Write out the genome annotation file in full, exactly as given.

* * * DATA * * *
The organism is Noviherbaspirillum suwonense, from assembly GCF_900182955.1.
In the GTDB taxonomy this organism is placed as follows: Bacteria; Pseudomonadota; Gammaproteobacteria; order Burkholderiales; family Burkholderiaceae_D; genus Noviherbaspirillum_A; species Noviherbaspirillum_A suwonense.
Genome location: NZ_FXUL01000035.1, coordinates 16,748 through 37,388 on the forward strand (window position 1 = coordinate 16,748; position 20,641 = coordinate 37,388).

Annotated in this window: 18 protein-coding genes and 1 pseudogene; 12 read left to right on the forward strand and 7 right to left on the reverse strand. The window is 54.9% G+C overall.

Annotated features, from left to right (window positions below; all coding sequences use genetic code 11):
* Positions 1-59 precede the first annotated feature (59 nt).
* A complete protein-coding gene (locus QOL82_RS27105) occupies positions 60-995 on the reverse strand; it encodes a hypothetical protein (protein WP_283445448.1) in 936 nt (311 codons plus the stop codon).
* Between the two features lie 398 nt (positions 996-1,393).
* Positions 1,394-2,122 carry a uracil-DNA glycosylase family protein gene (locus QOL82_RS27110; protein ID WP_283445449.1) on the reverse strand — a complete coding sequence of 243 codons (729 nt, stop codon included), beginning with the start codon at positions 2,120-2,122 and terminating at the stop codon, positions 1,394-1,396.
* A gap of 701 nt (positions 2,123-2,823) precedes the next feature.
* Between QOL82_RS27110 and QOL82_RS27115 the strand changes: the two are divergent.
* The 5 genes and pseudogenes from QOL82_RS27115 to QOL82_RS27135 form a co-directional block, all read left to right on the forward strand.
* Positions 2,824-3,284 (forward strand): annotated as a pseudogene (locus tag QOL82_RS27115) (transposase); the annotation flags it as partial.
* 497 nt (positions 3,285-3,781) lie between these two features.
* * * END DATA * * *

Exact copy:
The organism is Noviherbaspirillum suwonense, from assembly GCF_900182955.1.
In the GTDB taxonomy this organism is placed as follows: Bacteria; Pseudomonadota; Gammaproteobacteria; order Burkholderiales; family Burkholderiaceae_D; genus Noviherbaspirillum_A; species Noviherbaspirillum_A suwonense.
Genome location: NZ_FXUL01000035.1, coordinates 16,748 through 37,388 on the forward strand (window position 1 = coordinate 16,748; position 20,641 = coordinate 37,388).

Annotated in this window: 18 protein-coding genes and 1 pseudogene; 12 read left to right on the forward strand and 7 right to left on the reverse strand. The window is 54.9% G+C overall.

Annotated features, from left to right (window positions below; all coding sequences use genetic code 11):
* Positions 1-59 precede the first annotated feature (59 nt).
* A complete protein-coding gene (locus QOL82_RS27105) occupies positions 60-995 on the reverse strand; it encodes a hypothetical protein (protein WP_283445448.1) in 936 nt (311 codons plus the stop codon).
* Between the two features lie 398 nt (positions 996-1,393).
* Positions 1,394-2,122 carry a uracil-DNA glycosylase family protein gene (locus QOL82_RS27110; protein ID WP_283445449.1) on the reverse strand — a complete coding sequence of 243 codons (729 nt, stop codon included), beginning with the start codon at positions 2,120-2,122 and terminating at the stop codon, positions 1,394-1,396.
* A gap of 701 nt (positions 2,123-2,823) precedes the next feature.
* Between QOL82_RS27110 and QOL82_RS27115 the strand changes: the two are divergent.
* The 5 genes and pseudogenes from QOL82_RS27115 to QOL82_RS27135 form a co-directional block, all read left to right on the forward strand.
* Positions 2,824-3,284 (forward strand): annotated as a pseudogene (locus tag QOL82_RS27115) (transposase); the annotation flags it as partial.
* 497 nt (positions 3,285-3,781) lie between these two features.